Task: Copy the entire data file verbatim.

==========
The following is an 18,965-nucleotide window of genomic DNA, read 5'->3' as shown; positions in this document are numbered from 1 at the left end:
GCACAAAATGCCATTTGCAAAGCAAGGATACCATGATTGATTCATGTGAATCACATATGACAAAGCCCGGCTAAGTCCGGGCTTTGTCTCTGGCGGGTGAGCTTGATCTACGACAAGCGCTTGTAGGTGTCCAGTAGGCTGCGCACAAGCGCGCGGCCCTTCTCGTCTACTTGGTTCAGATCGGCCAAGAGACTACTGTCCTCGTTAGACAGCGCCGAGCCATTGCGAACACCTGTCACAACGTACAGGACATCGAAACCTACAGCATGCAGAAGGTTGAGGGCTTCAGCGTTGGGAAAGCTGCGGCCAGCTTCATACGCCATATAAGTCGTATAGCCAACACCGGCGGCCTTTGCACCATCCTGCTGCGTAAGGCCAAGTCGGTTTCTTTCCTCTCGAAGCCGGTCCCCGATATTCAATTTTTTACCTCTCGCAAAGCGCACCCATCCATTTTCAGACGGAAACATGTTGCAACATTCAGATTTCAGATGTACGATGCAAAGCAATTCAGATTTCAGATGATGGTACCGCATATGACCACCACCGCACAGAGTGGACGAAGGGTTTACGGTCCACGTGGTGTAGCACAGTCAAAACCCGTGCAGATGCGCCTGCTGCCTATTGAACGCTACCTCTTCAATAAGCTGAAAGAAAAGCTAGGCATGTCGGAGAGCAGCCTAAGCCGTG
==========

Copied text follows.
The following is an 18,965-nucleotide window of genomic DNA, read 5'->3' as shown; positions in this document are numbered from 1 at the left end:
GCACAAAATGCCATTTGCAAAGCAAGGATACCATGATTGATTCATGTGAATCACATATGACAAAGCCCGGCTAAGTCCGGGCTTTGTCTCTGGCGGGTGAGCTTGATCTACGACAAGCGCTTGTAGGTGTCCAGTAGGCTGCGCACAAGCGCGCGGCCCTTCTCGTCTACTTGGTTCAGATCGGCCAAGAGACTACTGTCCTCGTTAGACAGCGCCGAGCCATTGCGAACACCTGTCACAACGTACAGGACATCGAAACCTACAGCATGCAGAAGGTTGAGGGCTTCAGCGTTGGGAAAGCTGCGGCCAGCTTCATACGCCATATAAGTCGTATAGCCAACACCGGCGGCCTTTGCACCATCCTGCTGCGTAAGGCCAAGTCGGTTTCTTTCCTCTCGAAGCCGGTCCCCGATATTCAATTTTTTACCTCTCGCAAAGCGCACCCATCCATTTTCAGACGGAAACATGTTGCAACATTCAGATTTCAGATGTACGATGCAAAGCAATTCAGATTTCAGATGATGGTACCGCATATGACCACCACCGCACAGAGTGGACGAAGGGTTTACGGTCCACGTGGTGTAGCACAGTCAAAACCCGTGCAGATGCGCCTGCTGCCTATTGAACGCTACCTCTTCAATAAGCTGAAAGAAAAGCTAGGCATGTCGGAGAGCAGCCTAAGCCGTG